Directed By: Andrew Adamson, Kelly Asbury, Conrad Vernon
Starring: Mike Myers, Eddie Murphy, Cameron Diaz
Tag line: "Not so far, far away..."
Trivia: Jennifer Saunders got a voice coach to help her sing for the Fairy Godmother's opening number
By the end of 2001’s Shrek, it looked as if our hero (Shrek, an ogre) and his new bride (Princess Fiona, also an ogre) were going to live happily ever after. But as is often the case with a hit movie, Shrek, Fiona, and all their storybook friends would go on a few more adventures before being allowed to ride off into the sunset. 2004’s Shrek 2, the first of the sequels (two additional films would follow: 2007’s Shrek the Third and 2010’s Shrek Forever After), offers a nice mix of old and new that, in the end, makes the entire journey worthwhile.
Shortly after returning home from their honeymoon, Shrek (voiced by Mike Myers) and Fiona (Cameron Diaz) receive an invitation from Fiona’s parents, the King (John Cleese) and Queen (Julie Andrews) of Far, Far Away, who want to throw a post-wedding bash for the happy couple. Though Shrek is against making the trip, Fiona insists upon it, and after loading their belongings, as well as Shrek’s annoying best friend Donkey (Eddie Murphy), into their carriage, they set off for the kingdom of Far, Far Away (which, as you can imagine, is very far away). While Shrek continues to believe this family reunion will only lead to trouble, Fiona is anxious to see her parents, and is convinced they’ll love Shrek just as much as she does.
What Fiona doesn’t realize is that everyone in the kingdom thinks she was rescued from the Dragon’s tower by Prince Charming (Rupert Everett), and that he is her new betrothed. Needless to say, the populace of Far, Far Away, and especially the king, are none too happy to learn there’s now an ogre in the Royal family. Even Fiona’s Fairy Godmother (Jennifer Saunders) is miffed (mostly because Charming is her son), and insists that the king do whatever it takes to squeeze Shrek out of the picture. When the king’s hired assassin, Puss in Boots (Antonio Banderas), instead becomes Shrek’s newest buddy, The Fairy Godmother takes matters into her own hands and conjures up an elixir that’s sure to make Fiona fall in love with her son. Not willing to sit back and watch as his marriage slip away, Shrek and his pals sneak into the Fairy Godmother’s spell factory and steal a potion he believes will help him keep Fiona. But when the potion has an unexpected effect on him and Donkey, Shrek realizes he may have no alternative but to let go of the only woman he’s ever loved.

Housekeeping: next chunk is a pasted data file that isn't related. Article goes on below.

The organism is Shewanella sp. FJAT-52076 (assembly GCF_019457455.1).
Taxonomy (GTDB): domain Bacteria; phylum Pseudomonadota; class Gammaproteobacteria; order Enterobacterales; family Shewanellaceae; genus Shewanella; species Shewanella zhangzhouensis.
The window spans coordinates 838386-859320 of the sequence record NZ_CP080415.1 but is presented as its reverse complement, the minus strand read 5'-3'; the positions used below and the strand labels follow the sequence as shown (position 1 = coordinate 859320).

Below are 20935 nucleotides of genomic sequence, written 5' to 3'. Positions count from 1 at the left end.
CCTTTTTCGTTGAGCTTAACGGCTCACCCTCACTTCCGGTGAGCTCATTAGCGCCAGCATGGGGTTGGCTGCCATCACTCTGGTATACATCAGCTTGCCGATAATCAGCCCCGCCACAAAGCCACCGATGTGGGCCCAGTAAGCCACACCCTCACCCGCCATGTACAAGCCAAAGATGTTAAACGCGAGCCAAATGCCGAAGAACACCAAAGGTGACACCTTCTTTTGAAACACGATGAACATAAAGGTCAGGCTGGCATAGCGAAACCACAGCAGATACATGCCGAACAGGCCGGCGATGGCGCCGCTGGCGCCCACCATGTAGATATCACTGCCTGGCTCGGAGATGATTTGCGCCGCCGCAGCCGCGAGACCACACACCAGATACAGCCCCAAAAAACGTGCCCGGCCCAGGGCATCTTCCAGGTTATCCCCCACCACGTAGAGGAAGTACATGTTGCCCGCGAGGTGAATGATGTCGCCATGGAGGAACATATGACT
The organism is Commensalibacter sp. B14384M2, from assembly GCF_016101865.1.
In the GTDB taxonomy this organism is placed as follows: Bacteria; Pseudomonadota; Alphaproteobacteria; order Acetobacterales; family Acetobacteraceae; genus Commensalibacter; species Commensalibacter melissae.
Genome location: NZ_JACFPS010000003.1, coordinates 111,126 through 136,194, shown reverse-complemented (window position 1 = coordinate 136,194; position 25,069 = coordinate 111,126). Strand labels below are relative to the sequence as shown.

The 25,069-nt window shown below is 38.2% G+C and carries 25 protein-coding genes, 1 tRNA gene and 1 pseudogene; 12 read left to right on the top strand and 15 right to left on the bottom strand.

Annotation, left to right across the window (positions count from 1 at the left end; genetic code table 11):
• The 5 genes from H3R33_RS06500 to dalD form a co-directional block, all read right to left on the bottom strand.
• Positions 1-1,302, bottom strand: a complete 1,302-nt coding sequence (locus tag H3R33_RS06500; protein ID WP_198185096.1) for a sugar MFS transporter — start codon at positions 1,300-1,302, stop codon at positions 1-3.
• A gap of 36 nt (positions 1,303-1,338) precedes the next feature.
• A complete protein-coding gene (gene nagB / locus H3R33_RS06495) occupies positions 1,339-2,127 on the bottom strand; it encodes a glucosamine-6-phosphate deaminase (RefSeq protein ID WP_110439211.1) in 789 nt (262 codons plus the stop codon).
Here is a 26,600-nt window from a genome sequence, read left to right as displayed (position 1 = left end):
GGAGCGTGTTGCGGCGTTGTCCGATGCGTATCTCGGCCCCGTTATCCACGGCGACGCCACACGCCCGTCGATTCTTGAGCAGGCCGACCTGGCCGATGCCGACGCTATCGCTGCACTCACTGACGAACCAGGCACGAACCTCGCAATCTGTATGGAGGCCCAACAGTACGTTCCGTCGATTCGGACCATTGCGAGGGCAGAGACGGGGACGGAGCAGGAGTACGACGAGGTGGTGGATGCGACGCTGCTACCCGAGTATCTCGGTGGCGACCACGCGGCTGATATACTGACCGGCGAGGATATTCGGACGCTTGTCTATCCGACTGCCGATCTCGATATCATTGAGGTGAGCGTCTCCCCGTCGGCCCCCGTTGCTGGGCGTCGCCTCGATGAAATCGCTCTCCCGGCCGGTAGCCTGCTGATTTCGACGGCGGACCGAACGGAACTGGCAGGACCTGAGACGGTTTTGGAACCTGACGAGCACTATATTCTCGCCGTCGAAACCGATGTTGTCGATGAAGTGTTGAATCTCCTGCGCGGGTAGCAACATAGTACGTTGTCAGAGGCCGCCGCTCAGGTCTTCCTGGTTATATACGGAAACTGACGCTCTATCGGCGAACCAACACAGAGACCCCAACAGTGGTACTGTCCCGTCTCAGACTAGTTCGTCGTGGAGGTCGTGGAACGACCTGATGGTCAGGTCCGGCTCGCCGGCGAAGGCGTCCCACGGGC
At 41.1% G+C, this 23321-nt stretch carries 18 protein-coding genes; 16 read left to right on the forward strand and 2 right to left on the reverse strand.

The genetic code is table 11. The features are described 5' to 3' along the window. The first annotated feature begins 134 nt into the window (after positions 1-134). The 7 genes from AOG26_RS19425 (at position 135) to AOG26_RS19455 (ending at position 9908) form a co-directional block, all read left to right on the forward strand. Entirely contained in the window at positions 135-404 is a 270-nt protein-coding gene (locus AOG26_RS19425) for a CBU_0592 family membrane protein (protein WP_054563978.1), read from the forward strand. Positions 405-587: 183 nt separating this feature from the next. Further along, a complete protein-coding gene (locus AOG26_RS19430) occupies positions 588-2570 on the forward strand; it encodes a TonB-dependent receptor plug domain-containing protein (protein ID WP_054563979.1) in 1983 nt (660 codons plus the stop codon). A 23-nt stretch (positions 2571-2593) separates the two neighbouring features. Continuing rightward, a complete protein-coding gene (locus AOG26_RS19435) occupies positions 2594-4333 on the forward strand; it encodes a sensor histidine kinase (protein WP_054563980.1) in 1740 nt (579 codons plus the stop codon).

As they did in the original film, Shrek and Donkey share some great scenes in Shrek 2, with Eddie Murphy once again stealing the show as the lovable but irritating Donkey (the long carriage ride to Far, Far Away, during which Donkey refuses to keep his mouth shut, is easily one of the film’s best sequences). Cameron Diaz, who got a few laughs of her own in Shrek, is a bit calmer this time around, doing her damnedest to prevent Shrek and Donkey from getting into too much trouble; and the various make believe characters who befriended the trio in the first movie are on-hand once again (a scene in which Pinocchio, dangling from a rope, is told to tell a lie so that his nose will grow is positively hilarious).
Joining them is a handful of new, yet equally as entertaining characters. The always reliable John Cleese (of Monty Python fame) does a fine job as Fiona’s father, the King (who is himself hiding a doozy of a secret), as does Julie Andrews as the Queen. As for the film’s villains, Jennifer Saunders’ Fairy Godmother is the most formidable (at the ball, she sings a rendition of Bonnie Tyler’s “Holding Out for a Hero” that’ll knock your socks off), with Rupert Everett’s Prince Charming, though a bumbling fool, coming in a close second. The best of the bunch, however, is Antonio Banderas’ Puss in Boots, a Zorro-esque feline swordsman whose most lethal weapons are his eyes.
Featuring a solid storyline (there’s a fun twist involving Shrek, Donkey, and the potion they swiped), some pop culture references (with nods to everything from Of Mice and Men to Hawaii Five-O), and a damn fine soundtrack (along with Jennifer Saunders’s “Holding Out for a Hero”, the movie makes excellent use of The Lipps, Inc.’s disco hit, “Funkytown”), Shrek 2 is the finest of the sequels, often rivaling the comedic ingenuity of the first film, and, at times, surpassing it.